RISMEDIA, July 17, 2009-New home sales remained very slow at 1.6 sales per month per community, and prices continued falling, according to 304 home building executives managing 2,089 new home communities in 93 metro areas. The John Burns Real Estate Consulting July survey also shows that the biggest challenge is now appraisals, which are frequently coming in well below the agreed upon sale price.
“The Texas region is faring the best, while the Southeast is faring the worst. California had the highest sales rates this month, driven by the expiring state tax credit and recent press regarding rising median home prices,” said Jody Kahn, vice president of Irvine, Calif.-based John Burns Real Estate Consulting.
Some emerging positive signs include:
– Some nominal price increases in the best locations in Washington D.C. and California,
– Reduced inventory levels and less competition,
– Higher expected sales for the next 6 months,
– Distressed finished lot purchasing opportunities,
– Increasing construction, and
– Cancellation rates that have been dropping.
In addition to the appraisals, negative signs include:
– Continued pricing declines driven largely by the foreclosure competition,
– The transition into the summer sales season, which is frequently a slower period in many markets,
– The expiration of the California and Utah tax credits, and
– The federal tax credit deadline is approaching.
Rising mortgage rates were not mentioned by many as a problem, according to CEO John Burns. “Although the home builder stocks have declined due to rising mortgage rates, and many of our investor clients have assumed that rising mortgage rates have impacted sales, rising mortgage rates were rarely mentioned in the builder commentary this month.”
– Finished-Lot-To-Home-Price-Ratio is averaging 21%. By asking builders to do some math in a multi-part question, we calculated the average finished lot to home price ratio.
– The overall average ratio was 21% and 20%-33% was very typical. Representing each end of the spectrum is Ventura County, California with the highest ratio at 44%, while Port St. Lucie, Florida was just 4%. The long-time industry rule of thumb is that finished lots are 25% of the home price, and they probably reached 35% of the home price at the peak of the cycle in 2005 (our best guess).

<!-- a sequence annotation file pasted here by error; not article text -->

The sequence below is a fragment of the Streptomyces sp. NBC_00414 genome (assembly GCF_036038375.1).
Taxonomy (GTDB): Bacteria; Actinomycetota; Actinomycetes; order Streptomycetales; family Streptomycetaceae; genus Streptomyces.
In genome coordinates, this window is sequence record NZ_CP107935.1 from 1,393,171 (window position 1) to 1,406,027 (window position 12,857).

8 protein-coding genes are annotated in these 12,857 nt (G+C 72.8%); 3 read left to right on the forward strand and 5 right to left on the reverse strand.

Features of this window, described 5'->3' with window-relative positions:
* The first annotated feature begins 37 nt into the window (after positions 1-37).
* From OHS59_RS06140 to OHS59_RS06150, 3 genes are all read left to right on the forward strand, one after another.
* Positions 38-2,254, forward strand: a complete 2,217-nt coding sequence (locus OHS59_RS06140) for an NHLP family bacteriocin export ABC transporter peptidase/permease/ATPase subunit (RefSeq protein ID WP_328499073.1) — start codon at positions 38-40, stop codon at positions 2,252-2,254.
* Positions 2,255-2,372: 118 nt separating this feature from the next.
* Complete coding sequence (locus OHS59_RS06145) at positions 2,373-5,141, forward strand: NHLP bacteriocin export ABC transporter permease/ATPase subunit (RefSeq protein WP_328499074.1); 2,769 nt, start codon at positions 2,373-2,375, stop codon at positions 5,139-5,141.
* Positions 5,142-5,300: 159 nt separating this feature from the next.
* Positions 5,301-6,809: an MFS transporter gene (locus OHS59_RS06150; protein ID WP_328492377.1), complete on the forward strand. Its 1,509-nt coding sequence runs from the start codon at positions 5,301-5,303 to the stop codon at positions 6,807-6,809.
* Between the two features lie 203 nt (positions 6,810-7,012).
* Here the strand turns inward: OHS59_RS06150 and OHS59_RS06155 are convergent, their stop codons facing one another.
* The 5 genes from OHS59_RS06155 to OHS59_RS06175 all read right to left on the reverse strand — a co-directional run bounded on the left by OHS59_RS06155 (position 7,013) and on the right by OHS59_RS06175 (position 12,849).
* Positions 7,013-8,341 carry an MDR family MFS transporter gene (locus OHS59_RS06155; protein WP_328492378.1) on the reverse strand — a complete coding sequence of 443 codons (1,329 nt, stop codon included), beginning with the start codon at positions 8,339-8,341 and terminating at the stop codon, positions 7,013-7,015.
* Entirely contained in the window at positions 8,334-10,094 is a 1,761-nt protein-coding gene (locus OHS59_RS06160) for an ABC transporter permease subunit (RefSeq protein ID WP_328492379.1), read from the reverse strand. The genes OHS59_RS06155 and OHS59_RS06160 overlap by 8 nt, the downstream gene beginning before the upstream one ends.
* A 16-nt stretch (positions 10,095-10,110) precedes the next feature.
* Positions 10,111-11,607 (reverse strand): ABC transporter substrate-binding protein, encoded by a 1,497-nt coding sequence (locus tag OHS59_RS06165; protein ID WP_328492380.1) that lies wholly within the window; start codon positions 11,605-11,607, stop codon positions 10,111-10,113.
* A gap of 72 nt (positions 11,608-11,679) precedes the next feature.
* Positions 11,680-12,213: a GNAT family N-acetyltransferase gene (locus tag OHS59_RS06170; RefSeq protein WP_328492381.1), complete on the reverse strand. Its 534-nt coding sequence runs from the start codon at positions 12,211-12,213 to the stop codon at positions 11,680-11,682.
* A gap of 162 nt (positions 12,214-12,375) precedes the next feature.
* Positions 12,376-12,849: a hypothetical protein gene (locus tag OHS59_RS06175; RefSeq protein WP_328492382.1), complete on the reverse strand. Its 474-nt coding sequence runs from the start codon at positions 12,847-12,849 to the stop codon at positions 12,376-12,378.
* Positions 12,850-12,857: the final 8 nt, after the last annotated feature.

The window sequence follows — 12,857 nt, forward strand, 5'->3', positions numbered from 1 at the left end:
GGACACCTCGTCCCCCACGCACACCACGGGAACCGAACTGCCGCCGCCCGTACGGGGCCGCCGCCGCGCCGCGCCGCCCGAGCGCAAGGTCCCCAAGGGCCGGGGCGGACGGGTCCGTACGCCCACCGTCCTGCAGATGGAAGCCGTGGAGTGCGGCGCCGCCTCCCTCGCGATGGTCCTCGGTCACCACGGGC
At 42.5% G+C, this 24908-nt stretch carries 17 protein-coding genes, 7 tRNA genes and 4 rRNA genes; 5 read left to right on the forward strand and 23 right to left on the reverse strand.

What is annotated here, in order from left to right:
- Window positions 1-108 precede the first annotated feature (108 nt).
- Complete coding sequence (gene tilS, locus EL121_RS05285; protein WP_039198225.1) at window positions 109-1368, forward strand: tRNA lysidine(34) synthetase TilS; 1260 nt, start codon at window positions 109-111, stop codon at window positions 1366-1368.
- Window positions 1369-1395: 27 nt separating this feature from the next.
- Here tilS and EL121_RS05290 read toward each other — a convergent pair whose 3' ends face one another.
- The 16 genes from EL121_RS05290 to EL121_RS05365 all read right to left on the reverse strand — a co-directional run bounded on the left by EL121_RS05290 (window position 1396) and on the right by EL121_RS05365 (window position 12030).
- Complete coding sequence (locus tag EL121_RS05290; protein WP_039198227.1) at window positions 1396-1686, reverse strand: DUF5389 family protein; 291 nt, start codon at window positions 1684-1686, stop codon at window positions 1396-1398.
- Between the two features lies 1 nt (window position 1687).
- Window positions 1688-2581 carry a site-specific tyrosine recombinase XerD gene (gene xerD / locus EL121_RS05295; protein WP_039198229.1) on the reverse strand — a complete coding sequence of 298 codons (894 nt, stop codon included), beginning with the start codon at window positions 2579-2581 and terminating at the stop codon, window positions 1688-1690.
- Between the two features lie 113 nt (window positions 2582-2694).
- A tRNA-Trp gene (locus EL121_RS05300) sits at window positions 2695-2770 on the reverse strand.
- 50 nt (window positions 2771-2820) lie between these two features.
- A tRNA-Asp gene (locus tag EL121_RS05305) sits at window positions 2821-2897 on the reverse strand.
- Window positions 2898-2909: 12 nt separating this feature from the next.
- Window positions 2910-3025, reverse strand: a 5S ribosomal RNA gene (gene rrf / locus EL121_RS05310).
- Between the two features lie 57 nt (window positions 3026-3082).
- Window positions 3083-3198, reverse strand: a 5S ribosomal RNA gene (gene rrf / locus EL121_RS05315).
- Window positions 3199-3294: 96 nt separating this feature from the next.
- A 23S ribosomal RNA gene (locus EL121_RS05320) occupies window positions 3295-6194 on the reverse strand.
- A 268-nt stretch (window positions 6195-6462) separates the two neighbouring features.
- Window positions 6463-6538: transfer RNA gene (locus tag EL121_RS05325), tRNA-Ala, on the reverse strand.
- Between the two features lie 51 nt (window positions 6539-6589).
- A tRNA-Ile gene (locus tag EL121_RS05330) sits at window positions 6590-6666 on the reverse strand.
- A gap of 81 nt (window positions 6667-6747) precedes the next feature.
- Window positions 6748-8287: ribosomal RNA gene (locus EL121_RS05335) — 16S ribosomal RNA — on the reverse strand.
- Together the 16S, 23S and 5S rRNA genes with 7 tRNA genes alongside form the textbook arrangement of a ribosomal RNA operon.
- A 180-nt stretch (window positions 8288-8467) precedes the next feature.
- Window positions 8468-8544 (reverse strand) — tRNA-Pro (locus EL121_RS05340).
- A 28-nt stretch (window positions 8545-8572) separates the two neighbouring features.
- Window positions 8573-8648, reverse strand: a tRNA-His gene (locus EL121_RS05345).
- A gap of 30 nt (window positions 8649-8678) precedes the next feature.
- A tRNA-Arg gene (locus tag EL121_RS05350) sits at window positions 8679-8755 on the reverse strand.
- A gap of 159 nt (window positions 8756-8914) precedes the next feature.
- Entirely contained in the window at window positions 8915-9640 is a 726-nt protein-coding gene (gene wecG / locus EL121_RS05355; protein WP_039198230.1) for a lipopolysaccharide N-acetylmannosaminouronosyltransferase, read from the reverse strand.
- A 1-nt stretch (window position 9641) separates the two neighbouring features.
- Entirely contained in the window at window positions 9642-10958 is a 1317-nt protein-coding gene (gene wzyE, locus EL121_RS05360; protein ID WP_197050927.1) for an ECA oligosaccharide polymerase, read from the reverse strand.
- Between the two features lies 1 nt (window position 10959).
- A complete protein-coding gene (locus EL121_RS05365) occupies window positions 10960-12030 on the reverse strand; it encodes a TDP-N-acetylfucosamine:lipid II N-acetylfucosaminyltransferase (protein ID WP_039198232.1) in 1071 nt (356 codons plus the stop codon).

– Pricing net of incentives continues to decline, at a slower rate: Builders in every region report prices remain under pressure from foreclosures and resales. The best located projects in Washington D.C. have been reporting some price stability for a couple of months, and we are now hearing reports of emerging price stability in some parts of California.
– Average net sales per community is flat at 1.6 sales per community per month nationally (4 would be the norm). Many private builders have sold their inventory but are unable to finance new starts, which may be dragging down the sales rate in some locations.
– Ratings of current sales and traffic were flat from last month, while expected sales rose slightly but remain low. A growing number of builders report traffic is off from May, but remains at elevated levels from one year ago. After dropping slightly for May and June, the national rating of expected sales rose slightly this month, and rests closer to Fair. The gain was mainly driven by improved survey ratings in the Texas, Midwest and Southern Florida regions.
– More builders start homes. 71% of our participants started between 1 and 4 homes this month. Only 20% reported no starts, down from 25% in June and 28% in May.
– Inventory declining slightly. The average number of unsold, finished units per community is 3.5 units, down from 4.0 last month. The Southwest, Northern California, and both Northern and Southern Florida report the most substantial declines in inventory per community.
For more information visit: www.realestateconsulting.com